Djokovic Completes Remarkable Return To No. 1

Serbian star return to the top spot for first time in two years

Serbia’s Novak Djokovic today returned to the top of the ATP Rankings for a fourth stint at the pinnacle of men’s professional tennis. Almost two years to the day since Djokovic completed his 223rd and most recent week at No. 1, he replaces Spain’s Rafael Nadal in the top spot.

Djokovic is the first player to be ranked outside the Top 20 then climb to No. 1 in the same season since Marat Safin in 2000. Safin was as low at No. 38 on 28 February 2000 before becoming No. 1 on 20 November that year. When Djokovic fell to No. 22 on 21 May 2018, it was his lowest ranking since he was No. 22 as a 19-year-old on 2 October 2006.

“Reflecting on what I've been through in the last year, it's quite a phenomenal achievement,” said Djokovic. “And, of course, I'm very, very happy and proud about it. Five months ago, if you told me that, I would be — I always believe in myself, but it was highly improbable at that time considering my ranking and the way I played and felt on the court… I'll probably be able to speak more profoundly about it when the season is done and hopefully if I get to finish as No. 1.”

Chris Kermode, ATP Executive Chairman and President, said, “What Novak has achieved this season has to go down as one of the great sporting comebacks. It’s been a phenomenal return to form that would have been hard to imagine just six months ago. He fully deserves his return to No.1 in the ATP Rankings and should be incredibly proud of his exceptional season.”

Djokovic underwent surgery on his right elbow in January after the Australian Open, which was his first tournament in six months. He reunited with long-time coach Marian Vajda at the Rolex Monte-Carlo Masters in April and entered the Internazionali BNL d’Italia in May with a 6-6 record. Djokovic has since compiled a 43-5 match record, including a 31-2 mark since the start of Wimbledon.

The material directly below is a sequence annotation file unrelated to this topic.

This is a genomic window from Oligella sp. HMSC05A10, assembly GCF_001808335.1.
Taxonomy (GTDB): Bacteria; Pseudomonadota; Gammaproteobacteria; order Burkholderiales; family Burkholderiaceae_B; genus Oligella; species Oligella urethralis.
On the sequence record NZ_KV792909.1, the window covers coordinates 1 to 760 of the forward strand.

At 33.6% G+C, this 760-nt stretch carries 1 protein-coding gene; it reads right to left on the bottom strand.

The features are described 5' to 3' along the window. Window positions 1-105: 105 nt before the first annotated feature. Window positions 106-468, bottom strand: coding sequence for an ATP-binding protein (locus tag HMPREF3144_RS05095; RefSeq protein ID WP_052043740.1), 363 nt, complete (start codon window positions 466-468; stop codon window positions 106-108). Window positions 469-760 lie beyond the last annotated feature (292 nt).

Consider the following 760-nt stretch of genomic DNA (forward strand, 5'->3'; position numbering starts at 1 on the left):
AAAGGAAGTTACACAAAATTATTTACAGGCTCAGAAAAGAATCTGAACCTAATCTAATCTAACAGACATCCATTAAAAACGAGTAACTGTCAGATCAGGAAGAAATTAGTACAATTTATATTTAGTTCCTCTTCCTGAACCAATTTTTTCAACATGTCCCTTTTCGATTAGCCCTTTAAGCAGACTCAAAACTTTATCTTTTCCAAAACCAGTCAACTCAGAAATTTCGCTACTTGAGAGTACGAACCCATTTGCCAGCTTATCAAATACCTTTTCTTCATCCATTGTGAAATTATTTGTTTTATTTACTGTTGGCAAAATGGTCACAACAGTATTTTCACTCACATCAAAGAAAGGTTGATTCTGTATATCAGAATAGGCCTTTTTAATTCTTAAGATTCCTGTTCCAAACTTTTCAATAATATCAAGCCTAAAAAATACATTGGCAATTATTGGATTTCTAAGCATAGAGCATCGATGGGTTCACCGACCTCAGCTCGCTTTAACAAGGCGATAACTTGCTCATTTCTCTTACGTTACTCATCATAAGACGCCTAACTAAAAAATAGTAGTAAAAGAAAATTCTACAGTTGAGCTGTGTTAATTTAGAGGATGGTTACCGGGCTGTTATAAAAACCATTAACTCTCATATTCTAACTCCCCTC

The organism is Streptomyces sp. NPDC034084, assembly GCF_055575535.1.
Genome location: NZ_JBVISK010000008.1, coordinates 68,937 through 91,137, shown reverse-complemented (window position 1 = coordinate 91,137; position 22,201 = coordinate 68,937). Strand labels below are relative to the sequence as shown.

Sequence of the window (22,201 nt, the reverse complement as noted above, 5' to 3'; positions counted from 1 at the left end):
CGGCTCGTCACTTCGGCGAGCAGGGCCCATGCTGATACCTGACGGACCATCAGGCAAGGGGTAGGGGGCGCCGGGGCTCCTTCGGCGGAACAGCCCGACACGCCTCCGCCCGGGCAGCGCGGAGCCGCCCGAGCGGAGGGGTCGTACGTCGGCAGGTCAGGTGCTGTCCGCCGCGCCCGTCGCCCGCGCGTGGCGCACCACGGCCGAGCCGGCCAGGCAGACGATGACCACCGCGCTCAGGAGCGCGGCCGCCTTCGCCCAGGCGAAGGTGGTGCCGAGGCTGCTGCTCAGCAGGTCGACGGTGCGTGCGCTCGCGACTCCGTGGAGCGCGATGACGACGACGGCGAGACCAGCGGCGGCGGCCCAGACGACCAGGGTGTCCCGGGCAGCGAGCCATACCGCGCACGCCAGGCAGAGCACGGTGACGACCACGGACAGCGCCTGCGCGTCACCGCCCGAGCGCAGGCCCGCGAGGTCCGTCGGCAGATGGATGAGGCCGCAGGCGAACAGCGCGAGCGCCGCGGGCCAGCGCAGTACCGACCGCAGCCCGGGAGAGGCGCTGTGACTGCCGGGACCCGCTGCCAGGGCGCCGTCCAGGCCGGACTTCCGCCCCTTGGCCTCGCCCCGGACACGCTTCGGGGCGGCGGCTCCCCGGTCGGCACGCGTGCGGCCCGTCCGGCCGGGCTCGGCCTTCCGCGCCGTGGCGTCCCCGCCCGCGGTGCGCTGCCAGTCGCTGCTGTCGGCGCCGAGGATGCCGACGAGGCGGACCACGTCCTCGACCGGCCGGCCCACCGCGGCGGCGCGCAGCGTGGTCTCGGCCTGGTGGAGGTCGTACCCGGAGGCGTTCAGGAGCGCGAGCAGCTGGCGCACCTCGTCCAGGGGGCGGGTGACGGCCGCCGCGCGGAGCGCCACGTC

The 31-year-old won two Grand Slam championship crowns at Wimbledon (d. Anderson) — which represented his first major title since June 2016 at Roland Garros — and at the US Open (d. Del Potro) for the third time in the same season (also 2011 and 2015). As the World No. 21 at Wimbledon, he was the lowest-ranked major champion since No. 44-ranked Gaston Gaudio at 2004 Roland Garros. He defeated Nadal 10-8 in the fifth set of their Wimbledon semi-final, which lasted five hours and 15 minutes.

By beating Roger Federer in August at the Western & Southern Open in Cincinnati, Djokovic became the first player to win titles at all nine ATP World Tour Masters 1000 events since the start of the tournament series in 1990. He captured his fourth Rolex Shanghai Masters title (d. Coric) last month and additionally finished runner-up at the Fever Tree Championships at The Queen’s Club (l. to Cilic) in June and at the Rolex Paris Masters (l. to Khachanov) last week.

Djokovic and Nadal will now battle to become a five-time year-end No. 1 in the ATP Rankings at the Nitto ATP Finals, the season finale to be held at The O2 in London from 11-18 November.

MOST WEEKS AT NO. 1 IN ATP RANKINGS (since 1973)
A list of the total number of weeks each player has spent at No. 1 in the history of the ATP Rankings (since 1973):

Player Total Weeks At No. 1
Roger Federer (SUI) 310
Pete Sampras (USA) 286
Ivan Lendl (CZE/USA) 270
Jimmy Connors (USA) 268
Novak Djokovic (SRB) 224 (as of 5 November 2018)
Rafael Nadal (ESP) 196
John McEnroe (USA) 170
Bjorn Borg (SWE) 109
Andre Agassi (USA) 101
Lleyton Hewitt (AUS) 80
Stefan Edberg (SWE) 72
Jim Courier (USA) 58
Gustavo Kuerten (BRA) 43
Andy Murray (GBR) 41
Ilie Nastase (ROU) 40
Mats Wilander (SWE) 20
Andy Roddick (USA) 13
Boris Becker (GER) 12
Marat Safin (RUS) 9
Juan Carlos Ferrero (ESP) 8
John Newcombe (AUS) 8
Yevgeny Kafelnikov (RUS) 6
Thomas Muster (AUT) 6
Marcelo Rios (CHI) 6
Carlos Moya (ESP) 2
Patrick Rafter (AUS) 1